What Tax Breaks Are Available for Parents with Children?

What Tax Breaks Are Available for Parents with Children?
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Last updated: January 2014

The following question was submitted to John Roska, an attorney/writer whose weekly newspaper column, "Q&A: The Law," runs in the St. Louis Post-Dispatch (Illinois Edition) and the Champaign News Gazette.

**Editor's Note: The tax information in this article has changed since its first publication date.The content has been updated to reflect amounts for the 2013 tax year. 

Question

I’m confused about the different tax breaks for parents with kids, and want to be sure I don’t miss any. I have child care expenses so I can work and attend school. What tax deductions or credits can I claim?

Answer

There are four main tax credits that parents with kids can claim: the Child Care Credit, the Child Tax Credit, Higher Education Credits, and the Earned Income Tax Credit. You may be able to claim all four.

The details can get complicated, but here are the basics:

The Child Care Credit is for people with child care expenses in 2013 for a child who was under 13. That credit is a percentage (from 20% to 35%, depending on income) of allowable child care expenses (a maximum of $3,000 for one kid; a maximum $6,000 for multiple kids). That means the biggest Child Care Credit someone could get is $2,100 (35% of $6,000).

The Child Tax Credit of $1,000 per child is for people with children under 17 in 2013. A full credit is available for single and joint filers with incomes of up to $75,000 and $110,000, respectively. As income increases above those amounts, the credit is “phased out.”

There are two kinds of Higher Education Credits, for people who paid their own or their child’s college or vocational school tuition. The American Opportunity credit (a modification of the Hope credit) is for parents paying for dependents who are exemptions attending the first four years of college full time. The Lifetime Learning credit is for anyone paying “post-secondary” tuition for themselves or their dependents.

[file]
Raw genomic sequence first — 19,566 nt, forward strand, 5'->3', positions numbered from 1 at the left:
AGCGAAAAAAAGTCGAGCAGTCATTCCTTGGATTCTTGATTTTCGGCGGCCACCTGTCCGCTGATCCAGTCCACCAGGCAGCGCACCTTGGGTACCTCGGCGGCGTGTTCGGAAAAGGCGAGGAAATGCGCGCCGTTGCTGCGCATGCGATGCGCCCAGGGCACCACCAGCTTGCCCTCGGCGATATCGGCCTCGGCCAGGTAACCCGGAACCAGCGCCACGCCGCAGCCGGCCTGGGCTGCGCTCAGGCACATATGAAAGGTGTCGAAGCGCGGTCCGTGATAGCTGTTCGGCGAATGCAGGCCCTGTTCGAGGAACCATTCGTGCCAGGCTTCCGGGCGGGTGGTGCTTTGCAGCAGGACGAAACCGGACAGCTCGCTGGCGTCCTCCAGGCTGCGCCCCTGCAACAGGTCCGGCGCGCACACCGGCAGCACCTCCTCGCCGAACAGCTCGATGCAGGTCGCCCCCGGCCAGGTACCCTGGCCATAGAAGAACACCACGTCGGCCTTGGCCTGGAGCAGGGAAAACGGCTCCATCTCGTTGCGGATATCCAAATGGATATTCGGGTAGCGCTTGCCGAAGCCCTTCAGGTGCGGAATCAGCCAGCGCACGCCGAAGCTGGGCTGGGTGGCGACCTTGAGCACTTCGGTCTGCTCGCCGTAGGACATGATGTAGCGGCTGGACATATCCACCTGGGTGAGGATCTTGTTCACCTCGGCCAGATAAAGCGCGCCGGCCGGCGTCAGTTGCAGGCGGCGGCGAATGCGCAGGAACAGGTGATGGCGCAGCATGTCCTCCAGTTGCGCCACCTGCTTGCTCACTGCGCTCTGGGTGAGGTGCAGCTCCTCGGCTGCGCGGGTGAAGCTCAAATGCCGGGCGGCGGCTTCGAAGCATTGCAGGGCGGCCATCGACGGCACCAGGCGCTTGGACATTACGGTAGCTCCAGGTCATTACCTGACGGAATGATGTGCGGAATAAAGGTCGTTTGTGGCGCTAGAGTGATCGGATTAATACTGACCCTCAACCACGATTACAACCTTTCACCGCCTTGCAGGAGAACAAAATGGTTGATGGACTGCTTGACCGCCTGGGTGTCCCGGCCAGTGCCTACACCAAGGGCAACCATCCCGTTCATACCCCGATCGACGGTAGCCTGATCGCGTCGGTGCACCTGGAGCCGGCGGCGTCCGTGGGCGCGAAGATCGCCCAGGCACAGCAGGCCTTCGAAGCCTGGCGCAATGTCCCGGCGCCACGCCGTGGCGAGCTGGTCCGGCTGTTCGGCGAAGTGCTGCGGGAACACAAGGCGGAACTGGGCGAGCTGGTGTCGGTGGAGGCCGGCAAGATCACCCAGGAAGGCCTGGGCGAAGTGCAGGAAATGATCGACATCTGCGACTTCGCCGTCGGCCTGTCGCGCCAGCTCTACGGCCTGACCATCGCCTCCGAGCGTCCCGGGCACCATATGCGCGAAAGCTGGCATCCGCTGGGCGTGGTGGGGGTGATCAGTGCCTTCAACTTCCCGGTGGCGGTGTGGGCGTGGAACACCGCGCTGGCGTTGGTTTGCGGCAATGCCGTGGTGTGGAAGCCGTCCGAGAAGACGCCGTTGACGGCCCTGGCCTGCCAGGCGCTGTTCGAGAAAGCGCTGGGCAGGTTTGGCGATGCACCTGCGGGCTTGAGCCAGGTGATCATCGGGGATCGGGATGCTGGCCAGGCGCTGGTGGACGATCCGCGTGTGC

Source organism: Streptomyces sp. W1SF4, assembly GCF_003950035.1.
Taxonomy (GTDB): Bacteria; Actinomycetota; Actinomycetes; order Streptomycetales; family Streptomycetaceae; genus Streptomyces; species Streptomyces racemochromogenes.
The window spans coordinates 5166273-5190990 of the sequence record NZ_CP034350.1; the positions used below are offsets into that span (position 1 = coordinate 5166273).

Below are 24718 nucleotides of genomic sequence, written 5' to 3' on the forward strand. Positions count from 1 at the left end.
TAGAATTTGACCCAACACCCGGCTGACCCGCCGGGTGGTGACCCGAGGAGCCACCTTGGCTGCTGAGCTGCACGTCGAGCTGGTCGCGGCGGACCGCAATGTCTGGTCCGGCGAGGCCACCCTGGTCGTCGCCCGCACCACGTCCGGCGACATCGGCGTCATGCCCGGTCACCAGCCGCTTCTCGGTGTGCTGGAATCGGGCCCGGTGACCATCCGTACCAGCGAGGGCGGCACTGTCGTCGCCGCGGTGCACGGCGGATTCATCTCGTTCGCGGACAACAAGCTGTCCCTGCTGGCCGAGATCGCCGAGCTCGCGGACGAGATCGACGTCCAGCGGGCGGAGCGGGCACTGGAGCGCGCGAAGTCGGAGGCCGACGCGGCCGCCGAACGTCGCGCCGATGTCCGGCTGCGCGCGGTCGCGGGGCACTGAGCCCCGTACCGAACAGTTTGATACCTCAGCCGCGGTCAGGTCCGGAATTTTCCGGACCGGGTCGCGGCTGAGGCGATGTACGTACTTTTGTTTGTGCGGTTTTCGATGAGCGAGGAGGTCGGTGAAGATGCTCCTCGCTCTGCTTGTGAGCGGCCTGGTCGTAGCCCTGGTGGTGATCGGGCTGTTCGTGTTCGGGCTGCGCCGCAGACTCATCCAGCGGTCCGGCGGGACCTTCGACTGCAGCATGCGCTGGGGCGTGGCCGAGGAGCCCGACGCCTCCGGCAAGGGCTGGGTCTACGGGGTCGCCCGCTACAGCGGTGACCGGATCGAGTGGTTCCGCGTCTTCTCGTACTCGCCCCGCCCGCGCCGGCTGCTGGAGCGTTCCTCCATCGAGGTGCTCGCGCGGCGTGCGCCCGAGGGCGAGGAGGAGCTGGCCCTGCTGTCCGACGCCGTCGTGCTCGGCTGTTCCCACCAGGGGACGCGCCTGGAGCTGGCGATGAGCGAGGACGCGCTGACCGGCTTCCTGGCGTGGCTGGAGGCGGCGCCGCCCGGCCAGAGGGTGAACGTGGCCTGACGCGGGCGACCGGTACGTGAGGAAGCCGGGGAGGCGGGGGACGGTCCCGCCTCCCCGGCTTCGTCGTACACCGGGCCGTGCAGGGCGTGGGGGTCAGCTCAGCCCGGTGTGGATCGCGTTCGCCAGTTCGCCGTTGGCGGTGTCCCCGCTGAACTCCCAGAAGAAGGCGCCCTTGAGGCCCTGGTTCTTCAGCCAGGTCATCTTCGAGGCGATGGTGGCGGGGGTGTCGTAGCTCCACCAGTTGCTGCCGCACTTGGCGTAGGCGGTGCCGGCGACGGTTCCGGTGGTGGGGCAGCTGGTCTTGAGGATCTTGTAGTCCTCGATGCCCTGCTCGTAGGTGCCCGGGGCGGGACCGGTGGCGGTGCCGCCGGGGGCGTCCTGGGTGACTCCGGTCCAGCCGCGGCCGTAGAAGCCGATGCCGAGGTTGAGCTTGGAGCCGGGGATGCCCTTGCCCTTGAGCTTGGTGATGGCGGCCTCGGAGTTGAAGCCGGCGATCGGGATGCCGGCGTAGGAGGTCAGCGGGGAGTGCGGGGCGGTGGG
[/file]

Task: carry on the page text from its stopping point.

You may not qualify for a American Opportunity credit, but your own educational expenses may get you the Lifetime Learning credit.

The maximum American Opportunity credit is $2,500 per student; the maximum Lifetime Learning credit is $2,000, period. Single filers must have an income under $80,000; joint filers must be under $160,000.

Finally, there’s the Earned Income Tax Credit (EITC). The maximum EITC is $6,044, and decreases as income goes up to a top limit of $46,227 ($51,567 if married filing jointly).

Only the EITC is fully “refundable,” meaning that if the EITC exceeds the tax you owe, the IRS pays you the excess. If you have 3 or more kids, part of the Child Tax Credit can be refunded. Forty percent of the American Opportunity credit may be refundable, the rest is not refundable. The other kinds of credits reduce your taxes, but won’t get you a refund if they exceed your tax liability. Click on the title below for more information about the EITC.

These are all credits, which are much better than deductions. Deductions get subtracted from the income that is taxed; credits are subtracted directly from the tax you owe.

For more information from the IRS, go to Tax Information for Parents


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